Saint Laurent: The artist and his charms
by Fabien Lemercier
- CANNES 2014: Bertrand Bonello has offered Cannes a flamboyant biopic plunging into the bright and dark mirror of a creative genius plagued by his demons
"You have everything. Beauty, wealth, youth. It’s nice to be you. But you are already weary of this life. You no longer want it". Etched in this adolescent poem is a destiny which will be fulfilled, a trajectory as stupendous as it is unfathomed, a chaotic life drawn from the other side of the mirror whereas the design and cutting of a fabric can be so "simple, clear-cut, clear as a gesture". It is the heart of this vortex of disorder, inspirations, attractions and addictions which Bertrand Bonello has managed to capture by embracing the rich complexity of a myth of haute couture, of an ultra-sensitive genius, by delving into the bestiary of the fashion world and of the night. By blending with Saint Laurent [+see also:
Q&A: Bertrand Bonello
film profile] the classicism of the biopic in his intense aesthetic imagination, the French director paints a flamboyant picture of a man confronted incessantly by his sinister double and by the monster he has created: a model which he becomes to the point of going too far.
1974. A man gets a hotel room under the name of Swann. In the semi-darkness, lying on his back on a bed facing an Eiffel Tower amidst the fog, he confesses on the telephone to a journalist: a very long time ago, he was committed to hospital, experienced electroshock treatment and since then, he has had "troubles". The camera closes in very slowly. This exhausted man is Yves Saint Laurent (played by a very good Gaspard Ulliel). Flashback to 1967, in the designer’s workshop where small hands take measurements, perfect lapels, cuffs and sizes while the artist comes to adjust the details or draws at his desk, listening discreetly to the difficult planning of the months of work to come because he prefers to listen to classical music. But he’s also a young man of his time (the Summer of Love and its decadence), and gradually he will be seized by the nightlife’s captivating rhythms of Screamin Jay Hawkins and of Velvet Underground, through meetings with accomplices to these everlasting parties like Betty Catroux (Emelyne Valde) and Loulou de la Falaise (Léa Seydoux), whereas the faithful Pierre Bergé (Jérémie Renier) watches over the international growth of the business. As the years slip by, Yves Saint Laurent gradually loses contact with the real world, moving onto Captagon and Valium before in 1972 crossing paths with the seductive and dangerous Jacques de Bascher (Louis Garrel) who tips him over the other side of the curtain of fire, on the side of binges on acid, perverse gay nights against a backdrop of Klaus Nomi and hallucinations of snakes. A journey which won’t leave him unscathed and from which he will never really return...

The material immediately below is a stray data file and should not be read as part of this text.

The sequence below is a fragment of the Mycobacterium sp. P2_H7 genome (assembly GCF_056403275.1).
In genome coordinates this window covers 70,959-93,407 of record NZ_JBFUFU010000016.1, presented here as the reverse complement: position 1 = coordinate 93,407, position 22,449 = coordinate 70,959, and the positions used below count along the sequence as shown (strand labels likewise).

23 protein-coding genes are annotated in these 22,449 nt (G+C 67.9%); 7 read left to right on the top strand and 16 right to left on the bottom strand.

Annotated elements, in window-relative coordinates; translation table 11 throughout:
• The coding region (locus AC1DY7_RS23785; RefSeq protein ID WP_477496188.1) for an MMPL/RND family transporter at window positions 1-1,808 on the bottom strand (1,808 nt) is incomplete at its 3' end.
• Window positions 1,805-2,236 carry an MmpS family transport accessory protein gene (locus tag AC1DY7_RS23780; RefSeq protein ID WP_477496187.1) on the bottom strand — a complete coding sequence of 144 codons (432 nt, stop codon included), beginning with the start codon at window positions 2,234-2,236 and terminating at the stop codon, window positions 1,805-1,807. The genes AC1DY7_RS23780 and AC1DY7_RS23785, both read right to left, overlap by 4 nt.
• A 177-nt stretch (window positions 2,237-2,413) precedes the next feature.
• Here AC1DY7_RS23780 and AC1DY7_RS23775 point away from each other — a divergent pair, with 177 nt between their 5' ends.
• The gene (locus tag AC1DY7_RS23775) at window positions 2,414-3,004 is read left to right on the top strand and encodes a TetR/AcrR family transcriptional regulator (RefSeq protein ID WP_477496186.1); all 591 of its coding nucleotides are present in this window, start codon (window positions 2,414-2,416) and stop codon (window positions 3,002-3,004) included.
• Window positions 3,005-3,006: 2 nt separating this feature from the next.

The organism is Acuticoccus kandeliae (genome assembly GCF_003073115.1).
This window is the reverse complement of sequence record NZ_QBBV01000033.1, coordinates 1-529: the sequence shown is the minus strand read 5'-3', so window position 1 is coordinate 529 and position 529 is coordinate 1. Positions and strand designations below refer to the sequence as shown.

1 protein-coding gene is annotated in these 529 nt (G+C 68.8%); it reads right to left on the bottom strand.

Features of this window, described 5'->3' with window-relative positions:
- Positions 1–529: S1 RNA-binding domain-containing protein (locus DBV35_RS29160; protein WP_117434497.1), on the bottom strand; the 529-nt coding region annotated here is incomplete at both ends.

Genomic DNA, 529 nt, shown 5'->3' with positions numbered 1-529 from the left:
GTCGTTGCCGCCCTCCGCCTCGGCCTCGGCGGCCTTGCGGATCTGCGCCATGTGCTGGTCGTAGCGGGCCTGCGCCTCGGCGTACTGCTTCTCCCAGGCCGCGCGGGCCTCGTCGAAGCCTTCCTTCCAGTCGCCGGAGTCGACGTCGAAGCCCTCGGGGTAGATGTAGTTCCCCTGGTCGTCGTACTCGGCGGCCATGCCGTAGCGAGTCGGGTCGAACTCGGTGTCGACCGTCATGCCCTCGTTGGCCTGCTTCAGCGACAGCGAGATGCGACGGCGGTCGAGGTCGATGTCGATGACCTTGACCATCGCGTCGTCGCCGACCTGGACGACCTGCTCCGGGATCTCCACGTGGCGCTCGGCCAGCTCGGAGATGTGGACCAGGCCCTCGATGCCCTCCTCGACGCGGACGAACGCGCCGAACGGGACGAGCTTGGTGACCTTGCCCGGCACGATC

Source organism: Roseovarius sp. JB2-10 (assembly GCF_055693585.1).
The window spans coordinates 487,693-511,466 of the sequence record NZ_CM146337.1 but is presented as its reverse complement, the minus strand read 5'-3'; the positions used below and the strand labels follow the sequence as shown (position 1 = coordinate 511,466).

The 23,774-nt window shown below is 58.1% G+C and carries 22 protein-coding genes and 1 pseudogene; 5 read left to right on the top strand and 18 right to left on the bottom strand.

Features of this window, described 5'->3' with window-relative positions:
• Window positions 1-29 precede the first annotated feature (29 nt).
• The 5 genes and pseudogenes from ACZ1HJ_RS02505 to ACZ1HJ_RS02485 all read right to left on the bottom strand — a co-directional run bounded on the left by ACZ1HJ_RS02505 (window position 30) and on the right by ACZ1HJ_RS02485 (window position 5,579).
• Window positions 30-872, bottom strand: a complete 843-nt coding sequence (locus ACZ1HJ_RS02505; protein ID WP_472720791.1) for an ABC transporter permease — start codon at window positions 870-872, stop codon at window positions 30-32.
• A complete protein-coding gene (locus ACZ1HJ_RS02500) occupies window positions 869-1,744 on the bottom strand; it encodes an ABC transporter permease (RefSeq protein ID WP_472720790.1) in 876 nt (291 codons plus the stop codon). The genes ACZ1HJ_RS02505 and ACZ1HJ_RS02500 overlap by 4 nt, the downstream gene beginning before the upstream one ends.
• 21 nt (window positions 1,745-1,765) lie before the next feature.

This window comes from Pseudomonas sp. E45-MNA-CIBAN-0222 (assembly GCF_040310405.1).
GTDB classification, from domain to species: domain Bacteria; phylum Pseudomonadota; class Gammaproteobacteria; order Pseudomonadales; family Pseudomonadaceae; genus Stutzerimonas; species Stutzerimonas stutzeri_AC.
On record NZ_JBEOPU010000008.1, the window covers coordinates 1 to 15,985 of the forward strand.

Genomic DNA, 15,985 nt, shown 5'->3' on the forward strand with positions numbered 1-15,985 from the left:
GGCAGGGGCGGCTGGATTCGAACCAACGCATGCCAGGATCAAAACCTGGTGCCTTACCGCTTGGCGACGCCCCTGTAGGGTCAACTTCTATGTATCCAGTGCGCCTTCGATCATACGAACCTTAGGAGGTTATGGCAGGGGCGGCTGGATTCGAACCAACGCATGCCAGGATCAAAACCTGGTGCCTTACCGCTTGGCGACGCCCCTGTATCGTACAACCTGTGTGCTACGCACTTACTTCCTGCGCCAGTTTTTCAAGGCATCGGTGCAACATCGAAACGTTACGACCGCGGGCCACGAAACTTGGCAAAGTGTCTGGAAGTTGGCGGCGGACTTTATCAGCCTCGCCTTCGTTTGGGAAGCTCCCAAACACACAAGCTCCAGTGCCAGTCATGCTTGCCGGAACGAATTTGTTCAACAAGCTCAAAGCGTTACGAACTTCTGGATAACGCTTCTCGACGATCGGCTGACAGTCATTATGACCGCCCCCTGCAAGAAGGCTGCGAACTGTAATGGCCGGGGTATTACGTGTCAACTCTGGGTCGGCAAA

Endowed with an immense reserve of personal creativity and a very highly skilled sense of aesthetics, Bertrand Bonello gives to the trajectory of Yves Saint Laurent all of the wealth which it merits, and the film is full of original and surprising ideas, always arriving at the right time (the superb ellipsis based on Betty dancing, going through a split screen with images of archives from May 1968 and the Vietnam War on the one hand, and parades of models on the other, then a return to Betty still dancing a few years later; the scene with the journalists and the obituary; etc). Really in his element in the shots of the world of nightowls, the director is just as good by day, notably in his meticulous description of the work in an haute-couture workshop, and Saint Laurent shines with a glow of extreme elegance thanks to the mastery of Josée Deshaies in photography, of Katia Wyszkop in the sets and of Anaïs Romand in costumes. Despite some long sections at the finale (with an aged Yves Saint Laurent played by Helmut Berger), the film is a very beautiful example of the way in which a talented director can fashion a film that is potentially for the public at large without abandoning his artistic integrity or diluting his intention. And all the better, if he owes it to the life story of another artist.
(Translated from French)